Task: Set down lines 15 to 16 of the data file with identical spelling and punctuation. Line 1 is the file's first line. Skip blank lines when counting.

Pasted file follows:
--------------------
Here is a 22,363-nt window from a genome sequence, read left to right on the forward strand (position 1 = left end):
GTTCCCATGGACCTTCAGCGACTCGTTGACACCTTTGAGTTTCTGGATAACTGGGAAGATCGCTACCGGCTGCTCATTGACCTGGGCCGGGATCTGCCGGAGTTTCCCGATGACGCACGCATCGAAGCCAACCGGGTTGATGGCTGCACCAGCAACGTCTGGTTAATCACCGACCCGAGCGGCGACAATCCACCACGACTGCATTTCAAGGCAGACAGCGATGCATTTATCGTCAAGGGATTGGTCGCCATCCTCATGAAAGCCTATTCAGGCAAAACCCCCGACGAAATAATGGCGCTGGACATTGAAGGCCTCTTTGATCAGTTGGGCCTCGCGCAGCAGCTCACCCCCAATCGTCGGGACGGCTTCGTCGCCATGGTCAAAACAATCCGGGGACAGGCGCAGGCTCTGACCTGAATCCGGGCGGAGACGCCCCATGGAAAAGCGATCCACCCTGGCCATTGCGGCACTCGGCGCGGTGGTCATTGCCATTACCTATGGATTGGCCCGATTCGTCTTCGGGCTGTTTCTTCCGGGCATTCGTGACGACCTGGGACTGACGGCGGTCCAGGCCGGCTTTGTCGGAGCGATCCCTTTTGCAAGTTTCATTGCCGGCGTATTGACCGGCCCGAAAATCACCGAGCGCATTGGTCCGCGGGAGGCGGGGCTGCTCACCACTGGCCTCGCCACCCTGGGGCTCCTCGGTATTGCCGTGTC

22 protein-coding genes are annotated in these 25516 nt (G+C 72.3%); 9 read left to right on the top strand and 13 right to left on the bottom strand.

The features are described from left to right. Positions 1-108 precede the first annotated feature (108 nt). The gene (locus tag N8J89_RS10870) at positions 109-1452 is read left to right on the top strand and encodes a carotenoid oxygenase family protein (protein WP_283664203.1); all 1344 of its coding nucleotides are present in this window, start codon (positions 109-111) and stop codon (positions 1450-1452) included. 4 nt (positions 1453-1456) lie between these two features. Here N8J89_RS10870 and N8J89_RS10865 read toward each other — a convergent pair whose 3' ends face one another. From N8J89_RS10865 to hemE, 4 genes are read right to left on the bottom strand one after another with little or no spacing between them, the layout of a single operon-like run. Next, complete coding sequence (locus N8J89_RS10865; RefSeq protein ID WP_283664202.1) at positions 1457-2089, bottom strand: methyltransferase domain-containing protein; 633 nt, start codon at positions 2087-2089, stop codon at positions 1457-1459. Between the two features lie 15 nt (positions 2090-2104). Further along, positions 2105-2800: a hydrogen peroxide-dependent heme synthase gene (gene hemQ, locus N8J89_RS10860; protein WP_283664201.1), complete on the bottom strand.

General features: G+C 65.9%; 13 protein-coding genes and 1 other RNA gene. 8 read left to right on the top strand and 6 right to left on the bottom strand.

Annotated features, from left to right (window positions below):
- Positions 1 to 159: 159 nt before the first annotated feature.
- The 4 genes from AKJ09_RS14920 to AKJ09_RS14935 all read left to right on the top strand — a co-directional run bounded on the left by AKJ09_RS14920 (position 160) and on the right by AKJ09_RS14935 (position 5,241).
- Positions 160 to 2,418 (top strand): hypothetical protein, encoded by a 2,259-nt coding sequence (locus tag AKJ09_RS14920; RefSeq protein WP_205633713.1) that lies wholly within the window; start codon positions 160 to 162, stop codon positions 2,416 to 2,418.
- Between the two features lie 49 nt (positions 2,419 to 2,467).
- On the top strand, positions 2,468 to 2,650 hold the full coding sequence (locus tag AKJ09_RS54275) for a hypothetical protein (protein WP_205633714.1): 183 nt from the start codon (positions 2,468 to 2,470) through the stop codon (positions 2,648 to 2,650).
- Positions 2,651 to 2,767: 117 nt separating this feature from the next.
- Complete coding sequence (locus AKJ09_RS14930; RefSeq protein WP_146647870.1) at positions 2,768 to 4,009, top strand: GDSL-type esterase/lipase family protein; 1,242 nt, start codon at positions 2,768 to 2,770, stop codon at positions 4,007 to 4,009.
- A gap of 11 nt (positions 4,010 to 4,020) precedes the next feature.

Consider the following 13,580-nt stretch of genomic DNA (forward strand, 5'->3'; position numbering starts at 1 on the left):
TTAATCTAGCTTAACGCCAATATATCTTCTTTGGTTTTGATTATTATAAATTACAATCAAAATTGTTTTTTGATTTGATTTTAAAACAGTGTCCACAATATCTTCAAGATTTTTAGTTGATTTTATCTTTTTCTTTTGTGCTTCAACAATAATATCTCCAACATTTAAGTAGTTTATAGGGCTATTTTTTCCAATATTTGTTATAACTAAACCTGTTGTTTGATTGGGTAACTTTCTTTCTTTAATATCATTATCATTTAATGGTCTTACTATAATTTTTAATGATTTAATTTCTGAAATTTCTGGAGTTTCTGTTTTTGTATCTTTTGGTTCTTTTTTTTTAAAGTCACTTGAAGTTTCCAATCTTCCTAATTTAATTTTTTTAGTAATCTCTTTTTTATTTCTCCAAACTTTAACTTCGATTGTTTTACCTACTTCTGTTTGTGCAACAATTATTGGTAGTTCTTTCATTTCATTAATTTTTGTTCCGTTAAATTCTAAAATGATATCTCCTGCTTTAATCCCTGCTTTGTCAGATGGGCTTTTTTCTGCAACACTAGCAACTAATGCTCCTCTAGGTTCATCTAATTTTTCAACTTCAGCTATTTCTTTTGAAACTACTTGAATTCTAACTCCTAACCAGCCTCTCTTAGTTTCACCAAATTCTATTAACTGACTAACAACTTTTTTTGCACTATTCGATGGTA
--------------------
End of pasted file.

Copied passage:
Consider the following 13,580-nt stretch of genomic DNA (forward strand, 5'->3'; position numbering starts at 1 on the left):
TTAATCTAGCTTAACGCCAATATATCTTCTTTGGTTTTGATTATTATAAATTACAATCAAAATTGTTTTTTGATTTGATTTTAAAACAGTGTCCACAATATCTTCAAGATTTTTAGTTGATTTTATCTTTTTCTTTTGTGCTTCAACAATAATATCTCCAACATTTAAGTAGTTTATAGGGCTATTTTTTCCAATATTTGTTATAACTAAACCTGTTGTTTGATTGGGTAACTTTCTTTCTTTAATATCATTATCATTTAATGGTCTTACTATAATTTTTAATGATTTAATTTCTGAAATTTCTGGAGTTTCTGTTTTTGTATCTTTTGGTTCTTTTTTTTTAAAGTCACTTGAAGTTTCCAATCTTCCTAATTTAATTTTTTTAGTAATCTCTTTTTTATTTCTCCAAACTTTAACTTCGATTGTTTTACCTACTTCTGTTTGTGCAACAATTATTGGTAGTTCTTTCATTTCATTAATTTTTGTTCCGTTAAATTCTAAAATGATATCTCCTGCTTTAATCCCTGCTTTGTCAGATGGGCTTTTTTCTGCAACACTAGCAACTAATGCTCCTCTAGGTTCATCTAATTTTTCAACTTCAGCTATTTCTTTTGAAACTACTTGAATTCTAACTCCTAACCAGCCTCTCTTAGTTTCACCAAATTCTATTAACTGACTAACAACTTTTTTTGCACTATTCGATGGTA